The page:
Courtesy Annie Tolentino
Annie Tolentino woke up one morning in 2016 with nagging abdominal pain and fatigue she couldn’t shake. The 44-year-old married mother of three knew something was wrong. She tells Reader’s Digest, “I remember waking up feeling tired and wanting to stay in bed longer than usual.” That was unusual behavior for the energetic Bay Area-based sales manager. “I was still in my robe when I called the nurse hotline to report a very sharp pain in my left abdomen area. My call was brushed off as a non-emergency and I was given no follow up directives. That call was the beginning for me.”
Tolentino’s mother was diagnosed with ovarian cancer a few weeks later, and this renewed Tolentino’s determination to figure out her pain. According to the American Cancer Society, more than 22,000 women are diagnosed with the disease each year, and more than 14,000 die. Because the signs are subtle, they’re easy to miss—for women and their doctors.
Five months after her mother’s bad news, Tolentino went in for a physical: “I told my doctors that I may be at heightened risk for ovarian cancer due to my mom’s diagnosis—I knew that family history is linked to an increased risk of developing ovarian cancer. I told them I was concerned about my abdominal pain that never went away. It was always there, dull, but obvious to me.”
Pressing her doctors to do more, Tolentino asked for some of the screens her mother had undergone. “I asked for a CA125 testing, knowing that this was the blood test performed on my Mom. With the CA125 test, they also perform a vaginal ultrasound.” When the test results were abnormal, the staff told Tolentino it was because of existing polyps and sent her home. Unfortunately, symptoms of ovarian cancer can be subtle, so find out 7 signs of ovarian cancer you might be ignoring.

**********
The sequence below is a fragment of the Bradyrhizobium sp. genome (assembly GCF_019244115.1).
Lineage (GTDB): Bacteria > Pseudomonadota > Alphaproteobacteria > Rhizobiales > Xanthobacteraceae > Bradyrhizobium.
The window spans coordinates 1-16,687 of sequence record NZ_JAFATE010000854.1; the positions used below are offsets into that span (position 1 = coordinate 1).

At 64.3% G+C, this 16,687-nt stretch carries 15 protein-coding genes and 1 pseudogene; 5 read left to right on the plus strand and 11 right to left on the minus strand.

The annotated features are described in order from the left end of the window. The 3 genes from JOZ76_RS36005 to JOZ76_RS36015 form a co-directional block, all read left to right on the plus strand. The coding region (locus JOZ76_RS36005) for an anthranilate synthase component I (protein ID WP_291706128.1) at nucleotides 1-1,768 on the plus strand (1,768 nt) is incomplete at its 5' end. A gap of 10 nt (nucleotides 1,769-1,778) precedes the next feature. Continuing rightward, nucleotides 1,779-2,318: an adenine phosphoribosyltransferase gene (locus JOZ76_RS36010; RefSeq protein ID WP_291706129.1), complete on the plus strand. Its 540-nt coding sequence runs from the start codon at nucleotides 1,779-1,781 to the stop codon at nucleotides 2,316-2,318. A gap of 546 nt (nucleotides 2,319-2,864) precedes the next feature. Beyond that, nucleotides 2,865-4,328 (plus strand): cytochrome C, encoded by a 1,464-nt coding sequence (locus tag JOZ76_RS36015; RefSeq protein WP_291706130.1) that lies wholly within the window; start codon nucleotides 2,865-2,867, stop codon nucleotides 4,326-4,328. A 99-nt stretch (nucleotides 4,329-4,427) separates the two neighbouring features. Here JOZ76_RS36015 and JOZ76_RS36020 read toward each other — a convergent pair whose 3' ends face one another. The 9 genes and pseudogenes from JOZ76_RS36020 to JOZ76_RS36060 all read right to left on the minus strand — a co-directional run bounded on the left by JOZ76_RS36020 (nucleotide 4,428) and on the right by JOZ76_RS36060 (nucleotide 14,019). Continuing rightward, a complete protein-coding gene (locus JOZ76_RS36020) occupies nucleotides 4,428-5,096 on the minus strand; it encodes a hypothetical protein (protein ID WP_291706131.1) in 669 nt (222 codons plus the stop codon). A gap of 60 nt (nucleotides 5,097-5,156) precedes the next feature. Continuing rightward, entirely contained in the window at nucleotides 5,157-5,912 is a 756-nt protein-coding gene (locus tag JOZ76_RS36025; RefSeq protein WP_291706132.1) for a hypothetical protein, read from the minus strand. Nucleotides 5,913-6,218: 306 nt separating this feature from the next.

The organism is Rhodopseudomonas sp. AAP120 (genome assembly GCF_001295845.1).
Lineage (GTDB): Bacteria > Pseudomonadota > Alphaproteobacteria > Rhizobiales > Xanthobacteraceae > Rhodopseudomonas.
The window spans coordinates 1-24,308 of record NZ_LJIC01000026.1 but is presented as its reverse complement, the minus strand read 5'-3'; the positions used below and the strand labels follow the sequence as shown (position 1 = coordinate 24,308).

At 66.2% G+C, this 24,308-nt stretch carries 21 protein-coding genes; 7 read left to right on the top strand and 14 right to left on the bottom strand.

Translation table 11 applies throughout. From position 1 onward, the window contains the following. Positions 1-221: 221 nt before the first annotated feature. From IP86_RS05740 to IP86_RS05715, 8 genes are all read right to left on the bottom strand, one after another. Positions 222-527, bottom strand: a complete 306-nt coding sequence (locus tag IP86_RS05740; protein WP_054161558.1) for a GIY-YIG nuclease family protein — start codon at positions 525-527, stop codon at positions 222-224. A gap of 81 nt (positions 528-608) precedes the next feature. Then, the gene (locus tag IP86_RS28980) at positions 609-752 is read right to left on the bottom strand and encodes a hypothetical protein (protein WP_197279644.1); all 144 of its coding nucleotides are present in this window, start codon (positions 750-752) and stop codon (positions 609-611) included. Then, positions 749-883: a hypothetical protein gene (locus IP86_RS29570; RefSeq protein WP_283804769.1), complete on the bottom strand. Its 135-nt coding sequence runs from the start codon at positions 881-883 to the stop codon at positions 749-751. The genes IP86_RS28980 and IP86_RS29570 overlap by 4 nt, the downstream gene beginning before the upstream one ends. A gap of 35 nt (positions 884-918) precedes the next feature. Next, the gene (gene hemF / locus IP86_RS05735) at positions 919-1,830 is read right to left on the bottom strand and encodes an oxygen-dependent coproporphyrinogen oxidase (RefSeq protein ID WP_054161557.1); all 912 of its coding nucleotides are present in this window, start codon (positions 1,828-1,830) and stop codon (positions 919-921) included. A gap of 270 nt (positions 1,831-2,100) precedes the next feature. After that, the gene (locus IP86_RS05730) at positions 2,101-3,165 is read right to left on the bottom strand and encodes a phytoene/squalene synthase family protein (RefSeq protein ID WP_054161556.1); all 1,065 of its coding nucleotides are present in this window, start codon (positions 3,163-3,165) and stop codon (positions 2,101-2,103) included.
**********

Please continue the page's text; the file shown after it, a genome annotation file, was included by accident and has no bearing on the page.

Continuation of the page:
Three months later, things got worse: She began having multiple periods a month, continual spotting, and vaginal discharge. And her abdominal pain wouldn’t go away. While the signs of ovarian cancer are subtle, if women have persistent or frequent symptoms like this, they should see a doctor, stresses the American Cancer Society. Tolentino did: “My belly began growing and that’s when I insisted that more tests be done, including a pelvic exam and CT scan.” After her pelvic exam seemed normal, her gynecologist told her she worried too much. “It was the CT scan ordered by my general practitioner that finally revealed stage three cancer,” she says.
“I was diagnosed in 2017, and I was livid. In my heart, I knew I had done everything to advocate for my body. The fact that I was in an advanced stage was very upsetting. I was hurt, sad, and angry.” After her own experience—and losing her mother at age 61 to the illness—Tolentino’s goal is to encourage women to stay vigilant in the hopes of saving more lives. That said, there’s plenty of misinformation out there, so make sure you these 10 common myths of ovarian cancer that you need to ignore.
“I talk about ovarian cancer to friends, relatives, co-workers, to anyone who will listen. I believe there’s more I can do to help spread awareness. I want to use my voice in honor of my mother, and in support of my own survivorship.” Today, Tolentino actively spreads awareness by partnering with Ovarian Cancer Research Fund Alliance and is leading an Ovarian Cycle Ride in Berkeley, CA. Now that you know how being pro-active saved Tolentino’s life, find out the 14 things about ovarian cancer Ob-Gyns desperately wish you knew.